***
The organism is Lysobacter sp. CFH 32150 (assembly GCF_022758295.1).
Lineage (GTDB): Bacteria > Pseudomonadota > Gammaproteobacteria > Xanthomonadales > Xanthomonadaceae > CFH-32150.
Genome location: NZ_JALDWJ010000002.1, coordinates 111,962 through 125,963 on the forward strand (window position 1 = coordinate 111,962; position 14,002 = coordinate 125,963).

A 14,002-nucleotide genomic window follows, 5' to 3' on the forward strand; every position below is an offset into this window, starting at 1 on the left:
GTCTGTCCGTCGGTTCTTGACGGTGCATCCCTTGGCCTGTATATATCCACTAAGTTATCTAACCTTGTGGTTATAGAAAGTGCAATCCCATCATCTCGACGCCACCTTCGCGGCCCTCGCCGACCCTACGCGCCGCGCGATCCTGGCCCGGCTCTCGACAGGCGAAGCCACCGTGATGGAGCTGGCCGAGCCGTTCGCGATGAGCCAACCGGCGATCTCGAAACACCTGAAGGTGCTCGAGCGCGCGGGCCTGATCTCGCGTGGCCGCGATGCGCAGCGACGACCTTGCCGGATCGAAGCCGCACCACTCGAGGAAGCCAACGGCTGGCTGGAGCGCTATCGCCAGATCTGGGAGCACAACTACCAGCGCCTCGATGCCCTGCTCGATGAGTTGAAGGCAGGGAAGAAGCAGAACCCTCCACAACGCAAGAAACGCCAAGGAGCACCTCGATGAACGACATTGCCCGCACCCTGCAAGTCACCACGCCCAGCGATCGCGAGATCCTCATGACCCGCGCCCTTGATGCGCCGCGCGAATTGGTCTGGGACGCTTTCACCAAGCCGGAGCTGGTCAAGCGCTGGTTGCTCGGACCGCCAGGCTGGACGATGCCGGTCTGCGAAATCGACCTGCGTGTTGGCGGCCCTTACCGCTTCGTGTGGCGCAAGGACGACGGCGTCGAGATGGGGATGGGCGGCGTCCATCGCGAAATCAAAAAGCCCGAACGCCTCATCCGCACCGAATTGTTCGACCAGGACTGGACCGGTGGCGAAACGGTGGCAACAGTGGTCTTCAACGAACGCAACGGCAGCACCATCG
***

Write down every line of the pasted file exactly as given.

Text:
The organism is Lysobacter sp. CFH 32150 (assembly GCF_022758295.1).
Lineage (GTDB): Bacteria > Pseudomonadota > Gammaproteobacteria > Xanthomonadales > Xanthomonadaceae > CFH-32150.
Genome location: NZ_JALDWJ010000002.1, coordinates 111,962 through 125,963 on the forward strand (window position 1 = coordinate 111,962; position 14,002 = coordinate 125,963).

A 14,002-nucleotide genomic window follows, 5' to 3' on the forward strand; every position below is an offset into this window, starting at 1 on the left:
GTCTGTCCGTCGGTTCTTGACGGTGCATCCCTTGGCCTGTATATATCCACTAAGTTATCTAACCTTGTGGTTATAGAAAGTGCAATCCCATCATCTCGACGCCACCTTCGCGGCCCTCGCCGACCCTACGCGCCGCGCGATCCTGGCCCGGCTCTCGACAGGCGAAGCCACCGTGATGGAGCTGGCCGAGCCGTTCGCGATGAGCCAACCGGCGATCTCGAAACACCTGAAGGTGCTCGAGCGCGCGGGCCTGATCTCGCGTGGCCGCGATGCGCAGCGACGACCTTGCCGGATCGAAGCCGCACCACTCGAGGAAGCCAACGGCTGGCTGGAGCGCTATCGCCAGATCTGGGAGCACAACTACCAGCGCCTCGATGCCCTGCTCGATGAGTTGAAGGCAGGGAAGAAGCAGAACCCTCCACAACGCAAGAAACGCCAAGGAGCACCTCGATGAACGACATTGCCCGCACCCTGCAAGTCACCACGCCCAGCGATCGCGAGATCCTCATGACCCGCGCCCTTGATGCGCCGCGCGAATTGGTCTGGGACGCTTTCACCAAGCCGGAGCTGGTCAAGCGCTGGTTGCTCGGACCGCCAGGCTGGACGATGCCGGTCTGCGAAATCGACCTGCGTGTTGGCGGCCCTTACCGCTTCGTGTGGCGCAAGGACGACGGCGTCGAGATGGGGATGGGCGGCGTCCATCGCGAAATCAAAAAGCCCGAACGCCTCATCCGCACCGAATTGTTCGACCAGGACTGGACCGGTGGCGAAACGGTGGCAACAGTGGTCTTCAACGAACGCAACGGCAGCACCATCG